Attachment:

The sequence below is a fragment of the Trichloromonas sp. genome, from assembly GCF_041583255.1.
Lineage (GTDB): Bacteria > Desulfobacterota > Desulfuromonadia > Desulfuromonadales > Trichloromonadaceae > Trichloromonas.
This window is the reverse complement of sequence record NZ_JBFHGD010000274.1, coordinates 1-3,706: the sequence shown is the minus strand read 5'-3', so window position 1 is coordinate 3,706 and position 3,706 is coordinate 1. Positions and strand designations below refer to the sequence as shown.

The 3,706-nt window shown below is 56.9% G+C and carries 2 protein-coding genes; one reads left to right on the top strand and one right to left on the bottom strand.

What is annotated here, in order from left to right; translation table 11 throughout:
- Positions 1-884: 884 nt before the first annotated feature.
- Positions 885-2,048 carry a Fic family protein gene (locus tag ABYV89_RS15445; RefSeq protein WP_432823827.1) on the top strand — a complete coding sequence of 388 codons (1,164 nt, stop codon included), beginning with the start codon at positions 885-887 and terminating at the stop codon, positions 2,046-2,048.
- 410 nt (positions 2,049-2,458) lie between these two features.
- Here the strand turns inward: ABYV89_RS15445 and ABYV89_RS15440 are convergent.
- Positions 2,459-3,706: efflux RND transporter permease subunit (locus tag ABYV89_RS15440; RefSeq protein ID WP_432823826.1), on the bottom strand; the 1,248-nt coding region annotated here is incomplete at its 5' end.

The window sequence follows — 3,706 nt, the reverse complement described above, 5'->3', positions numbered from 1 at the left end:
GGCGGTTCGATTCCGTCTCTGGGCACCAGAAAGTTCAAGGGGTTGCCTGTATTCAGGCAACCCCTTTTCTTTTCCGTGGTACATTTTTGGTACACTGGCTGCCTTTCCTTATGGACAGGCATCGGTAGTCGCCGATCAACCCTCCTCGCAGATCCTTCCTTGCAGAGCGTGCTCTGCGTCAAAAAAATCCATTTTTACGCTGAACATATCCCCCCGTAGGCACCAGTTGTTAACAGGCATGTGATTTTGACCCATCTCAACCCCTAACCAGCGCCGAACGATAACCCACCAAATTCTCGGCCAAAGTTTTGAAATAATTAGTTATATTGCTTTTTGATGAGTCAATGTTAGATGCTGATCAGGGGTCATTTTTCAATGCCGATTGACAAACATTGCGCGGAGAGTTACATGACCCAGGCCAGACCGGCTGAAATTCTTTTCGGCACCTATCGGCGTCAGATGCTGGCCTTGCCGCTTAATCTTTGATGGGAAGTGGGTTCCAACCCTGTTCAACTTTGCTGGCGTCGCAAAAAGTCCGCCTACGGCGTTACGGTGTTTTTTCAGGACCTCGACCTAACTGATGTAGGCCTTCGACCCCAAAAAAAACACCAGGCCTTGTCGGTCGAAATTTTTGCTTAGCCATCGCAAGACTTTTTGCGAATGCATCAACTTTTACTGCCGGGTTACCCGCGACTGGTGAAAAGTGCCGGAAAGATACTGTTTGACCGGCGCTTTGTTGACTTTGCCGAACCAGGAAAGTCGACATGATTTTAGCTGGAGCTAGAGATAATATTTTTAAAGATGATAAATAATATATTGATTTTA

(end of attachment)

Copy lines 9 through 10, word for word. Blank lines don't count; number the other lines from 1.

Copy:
- Here the strand turns inward: ABYV89_RS15445 and ABYV89_RS15440 are convergent.
- Positions 2,459-3,706: efflux RND transporter permease subunit (locus tag ABYV89_RS15440; RefSeq protein ID WP_432823826.1), on the bottom strand; the 1,248-nt coding region annotated here is incomplete at its 5' end.